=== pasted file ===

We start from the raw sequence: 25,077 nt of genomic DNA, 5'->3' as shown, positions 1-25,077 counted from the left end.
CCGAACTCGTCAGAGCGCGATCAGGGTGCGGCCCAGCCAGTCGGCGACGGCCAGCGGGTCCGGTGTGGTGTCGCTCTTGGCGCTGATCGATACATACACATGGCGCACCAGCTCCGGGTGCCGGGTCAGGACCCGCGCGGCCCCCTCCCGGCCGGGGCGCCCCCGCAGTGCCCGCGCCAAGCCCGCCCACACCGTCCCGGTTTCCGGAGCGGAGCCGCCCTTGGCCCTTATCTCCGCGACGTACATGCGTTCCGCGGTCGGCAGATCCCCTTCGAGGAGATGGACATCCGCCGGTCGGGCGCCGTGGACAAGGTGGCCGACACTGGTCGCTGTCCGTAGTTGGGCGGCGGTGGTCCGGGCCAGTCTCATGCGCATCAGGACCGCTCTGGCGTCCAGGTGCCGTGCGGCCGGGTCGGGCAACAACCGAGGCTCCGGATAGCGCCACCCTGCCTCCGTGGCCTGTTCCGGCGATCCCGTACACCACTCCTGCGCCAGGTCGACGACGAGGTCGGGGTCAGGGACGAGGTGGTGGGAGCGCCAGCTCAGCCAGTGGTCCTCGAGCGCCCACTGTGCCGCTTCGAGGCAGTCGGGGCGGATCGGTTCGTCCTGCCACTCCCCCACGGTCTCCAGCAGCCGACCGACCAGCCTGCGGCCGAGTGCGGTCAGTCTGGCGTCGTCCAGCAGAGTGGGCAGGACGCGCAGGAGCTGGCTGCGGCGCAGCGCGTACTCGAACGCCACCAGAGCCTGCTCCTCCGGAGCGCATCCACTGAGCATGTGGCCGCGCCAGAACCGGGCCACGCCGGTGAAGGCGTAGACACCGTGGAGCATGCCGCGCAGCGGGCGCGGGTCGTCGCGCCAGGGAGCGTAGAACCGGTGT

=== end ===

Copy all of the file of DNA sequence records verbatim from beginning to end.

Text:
We start from the raw sequence: 25,077 nt of genomic DNA, 5'->3' as shown, positions 1-25,077 counted from the left end.
CCGAACTCGTCAGAGCGCGATCAGGGTGCGGCCCAGCCAGTCGGCGACGGCCAGCGGGTCCGGTGTGGTGTCGCTCTTGGCGCTGATCGATACATACACATGGCGCACCAGCTCCGGGTGCCGGGTCAGGACCCGCGCGGCCCCCTCCCGGCCGGGGCGCCCCCGCAGTGCCCGCGCCAAGCCCGCCCACACCGTCCCGGTTTCCGGAGCGGAGCCGCCCTTGGCCCTTATCTCCGCGACGTACATGCGTTCCGCGGTCGGCAGATCCCCTTCGAGGAGATGGACATCCGCCGGTCGGGCGCCGTGGACAAGGTGGCCGACACTGGTCGCTGTCCGTAGTTGGGCGGCGGTGGTCCGGGCCAGTCTCATGCGCATCAGGACCGCTCTGGCGTCCAGGTGCCGTGCGGCCGGGTCGGGCAACAACCGAGGCTCCGGATAGCGCCACCCTGCCTCCGTGGCCTGTTCCGGCGATCCCGTACACCACTCCTGCGCCAGGTCGACGACGAGGTCGGGGTCAGGGACGAGGTGGTGGGAGCGCCAGCTCAGCCAGTGGTCCTCGAGCGCCCACTGTGCCGCTTCGAGGCAGTCGGGGCGGATCGGTTCGTCCTGCCACTCCCCCACGGTCTCCAGCAGCCGACCGACCAGCCTGCGGCCGAGTGCGGTCAGTCTGGCGTCGTCCAGCAGAGTGGGCAGGACGCGCAGGAGCTGGCTGCGGCGCAGCGCGTACTCGAACGCCACCAGAGCCTGCTCCTCCGGAGCGCATCCACTGAGCATGTGGCCGCGCCAGAACCGGGCCACGCCGGTGAAGGCGTAGACACCGTGGAGCATGCCGCGCAGCGGGCGCGGGTCGTCGCGCCAGGGAGCGTAGAACCGGTGT